SAN FRANCISCO — The Department of Justice found that the city’s troubled police department has “outdated use of force policies,” “lack of accountability,” and “numerous indicators of implicit and institutionalized bias against minority groups,” according to a report released Wednesday.
The scathing findings from the DOJ depict a police force with “significant deficiencies” in many areas, from its record-keeping to the ways that San Francisco police officers treat African-Americans and other people of color.
From traffic stops and searches to fatal shootings, city cops too often target black people, the report said.
The DOJ also faulted police officials for inadequate reviews of incidents where officers use force. A related problem is that the department “does not maintain complete and consistent” records about such incidents.
Bias appears to be a problem within the department’s ranks, the feds said. Female and minority recruits got fired more often than white men who’d joined the force.
The San Francisco Police Department has been plagued by embarrassing revelations that groups of officers shared racist, sexist and other inappropriate text messages. The DOJ report stated that the department is “not transparent around officer discipline” and does not sufficiently evaluate cops’ performance.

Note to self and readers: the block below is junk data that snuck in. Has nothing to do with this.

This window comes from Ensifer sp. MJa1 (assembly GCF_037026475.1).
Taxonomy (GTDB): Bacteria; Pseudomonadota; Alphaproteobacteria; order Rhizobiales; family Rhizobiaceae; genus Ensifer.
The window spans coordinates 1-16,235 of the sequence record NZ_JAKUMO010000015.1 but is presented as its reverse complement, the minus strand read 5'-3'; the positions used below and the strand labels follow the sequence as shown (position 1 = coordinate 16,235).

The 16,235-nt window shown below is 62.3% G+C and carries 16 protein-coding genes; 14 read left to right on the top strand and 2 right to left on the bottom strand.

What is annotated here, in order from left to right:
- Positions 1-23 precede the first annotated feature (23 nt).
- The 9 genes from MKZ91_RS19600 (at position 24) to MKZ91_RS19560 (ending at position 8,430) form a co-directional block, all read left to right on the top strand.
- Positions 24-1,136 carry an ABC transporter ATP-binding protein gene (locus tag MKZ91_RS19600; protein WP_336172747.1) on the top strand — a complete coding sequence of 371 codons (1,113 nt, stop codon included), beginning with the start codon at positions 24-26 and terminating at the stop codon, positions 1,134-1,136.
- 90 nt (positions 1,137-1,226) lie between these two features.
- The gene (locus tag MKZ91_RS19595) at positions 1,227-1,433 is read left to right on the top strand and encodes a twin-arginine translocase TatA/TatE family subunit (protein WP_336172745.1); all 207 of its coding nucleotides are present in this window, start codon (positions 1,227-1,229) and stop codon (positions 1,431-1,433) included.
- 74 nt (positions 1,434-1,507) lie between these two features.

Despite the far-reaching criticism, the Department of Justice concluded with an optimistic assessment. The SFPD “is committed to making changes and working with the community,” the report said.
Mayor Ed Lee said that he is “directing the leadership of SFPD and the Police Commission to implement the DOJ’s 272 recommendations as soon as possible, and with one specific goal: Fair and just policing that treats everyone the same and places the sanctity of life above all else,” according to the San Francisco Chronicle.
“I wanted an unflinching, unsparing review ― and I’m glad we got it,” Police Commission President Suzy Loftus said in a statement. “The first step is to see this report as the blueprint for reform. Sustainable progress and reform is best achieved through collaboration. The Police Commission will continue to work with community members and members of the department as we implement this blueprint for reform together.”
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